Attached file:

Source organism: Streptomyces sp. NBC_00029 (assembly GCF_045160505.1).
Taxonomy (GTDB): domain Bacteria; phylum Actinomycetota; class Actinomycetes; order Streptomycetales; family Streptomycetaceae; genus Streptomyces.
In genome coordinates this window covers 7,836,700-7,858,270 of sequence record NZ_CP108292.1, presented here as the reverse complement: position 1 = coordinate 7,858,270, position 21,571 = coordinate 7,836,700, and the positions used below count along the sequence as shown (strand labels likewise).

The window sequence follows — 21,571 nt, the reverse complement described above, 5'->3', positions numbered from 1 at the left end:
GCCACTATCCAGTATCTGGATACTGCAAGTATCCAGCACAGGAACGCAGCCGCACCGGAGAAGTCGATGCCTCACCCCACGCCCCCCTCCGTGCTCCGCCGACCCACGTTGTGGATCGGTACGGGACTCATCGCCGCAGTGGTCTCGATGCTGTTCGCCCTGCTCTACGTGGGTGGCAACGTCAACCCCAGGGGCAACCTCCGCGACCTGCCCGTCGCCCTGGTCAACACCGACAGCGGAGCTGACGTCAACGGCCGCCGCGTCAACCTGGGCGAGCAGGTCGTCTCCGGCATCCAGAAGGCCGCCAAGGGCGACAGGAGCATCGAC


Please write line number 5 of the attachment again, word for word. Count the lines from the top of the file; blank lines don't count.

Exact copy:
GCCACTATCCAGTATCTGGATACTGCAAGTATCCAGCACAGGAACGCAGCCGCACCGGAGAAGTCGATGCCTCACCCCACGCCCCCCTCCGTGCTCCGCCGACCCACGTTGTGGATCGGTACGGGACTCATCGCCGCAGTGGTCTCGATGCTGTTCGCCCTGCTCTACGTGGGTGGCAACGTCAACCCCAGGGGCAACCTCCGCGACCTGCCCGTCGCCCTGGTCAACACCGACAGCGGAGCTGACGTCAACGGCCGCCGCGTCAACCTGGGCGAGCAGGTCGTCTCCGGCATCCAGAAGGCCGCCAAGGGCGACAGGAGCATCGAC